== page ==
The Edwin Smith papyrus is the world's oldest known surgical document (c. 1600 BC). It is written in the hieratic script of ancient Egypt and Kush and reveals a high level of sophistication in medical care. It gives detailed descriptions of anatomy, diagnosis, treatment, and prognosis of forty-eight types of medical problems. It describes closing wounds with sutures, preventing and curing infection with honey and moldy bread (both known to contain antibiotics), application of raw meat to stop bleeding, and treatment of head and spinal cord injuries.
"Every month, for three successive days, they purged the system by means of emetics or clysters. The study of medicine with them was divided between specialists; each physician attending to one kind of illness only. Every place possessed several doctors; some for diseases of the eyes, others for the head, or the teeth, or the stomach, or for internal diseases." (Diodorus Siculus, i. 91)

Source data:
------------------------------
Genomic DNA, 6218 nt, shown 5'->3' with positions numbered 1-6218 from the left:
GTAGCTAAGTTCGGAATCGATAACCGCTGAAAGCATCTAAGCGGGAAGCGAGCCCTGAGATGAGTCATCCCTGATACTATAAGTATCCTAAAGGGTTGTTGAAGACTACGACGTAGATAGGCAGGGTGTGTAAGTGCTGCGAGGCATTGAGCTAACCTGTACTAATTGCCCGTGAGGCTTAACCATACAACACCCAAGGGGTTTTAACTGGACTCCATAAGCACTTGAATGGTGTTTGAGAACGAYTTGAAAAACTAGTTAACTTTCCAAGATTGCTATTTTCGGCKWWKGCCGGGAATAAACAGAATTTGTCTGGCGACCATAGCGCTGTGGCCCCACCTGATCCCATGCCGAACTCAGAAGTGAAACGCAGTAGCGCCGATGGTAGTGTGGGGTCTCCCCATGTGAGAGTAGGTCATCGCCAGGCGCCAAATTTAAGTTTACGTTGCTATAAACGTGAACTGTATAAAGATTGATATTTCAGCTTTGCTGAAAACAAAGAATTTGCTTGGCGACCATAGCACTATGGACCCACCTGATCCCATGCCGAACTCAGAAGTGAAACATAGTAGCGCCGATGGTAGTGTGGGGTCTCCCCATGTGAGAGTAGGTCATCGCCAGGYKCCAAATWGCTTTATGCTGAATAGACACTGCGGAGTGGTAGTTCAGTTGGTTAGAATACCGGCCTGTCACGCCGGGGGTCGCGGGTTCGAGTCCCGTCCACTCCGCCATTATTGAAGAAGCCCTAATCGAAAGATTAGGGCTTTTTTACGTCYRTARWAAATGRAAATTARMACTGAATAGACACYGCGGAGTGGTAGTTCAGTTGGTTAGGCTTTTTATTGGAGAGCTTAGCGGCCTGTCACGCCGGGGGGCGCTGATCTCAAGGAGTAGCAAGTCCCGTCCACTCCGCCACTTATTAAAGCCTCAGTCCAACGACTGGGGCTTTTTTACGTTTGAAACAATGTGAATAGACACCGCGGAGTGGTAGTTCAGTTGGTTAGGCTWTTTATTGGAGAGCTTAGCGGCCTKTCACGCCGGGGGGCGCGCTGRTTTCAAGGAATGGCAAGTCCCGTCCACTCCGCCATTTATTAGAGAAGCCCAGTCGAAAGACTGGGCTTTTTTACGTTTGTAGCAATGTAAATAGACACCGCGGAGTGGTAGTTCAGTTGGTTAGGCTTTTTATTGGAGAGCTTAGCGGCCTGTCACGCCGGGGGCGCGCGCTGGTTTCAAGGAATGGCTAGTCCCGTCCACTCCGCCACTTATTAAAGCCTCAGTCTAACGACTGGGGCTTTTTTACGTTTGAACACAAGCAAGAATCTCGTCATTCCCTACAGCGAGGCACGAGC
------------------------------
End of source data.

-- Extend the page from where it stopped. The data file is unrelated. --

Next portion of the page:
This is the level of medical care known among the priestly caste when the children of Jacob were in Egypt. Hieratic script was used by the ruler-priests. Healing was the work of the priests who were especially concerned with purity of life.
The priesthood can be traced back to around 7000 BC. The relationship between animal sacrifice and healing is evidence in the relationship of the following words: Hebrew root thr = to be pure, Hausa/Hahm toro = clean, Tamil tiru = holy, early Dravidian tor = blood.
Related reading: Nubians Used Antibiotics; Ebers Papyrus; The World's Oldest Books; Neolithic Medical Care; Dental Health of Ancient Sudanese; Archaic Humans Used Plants Medicinally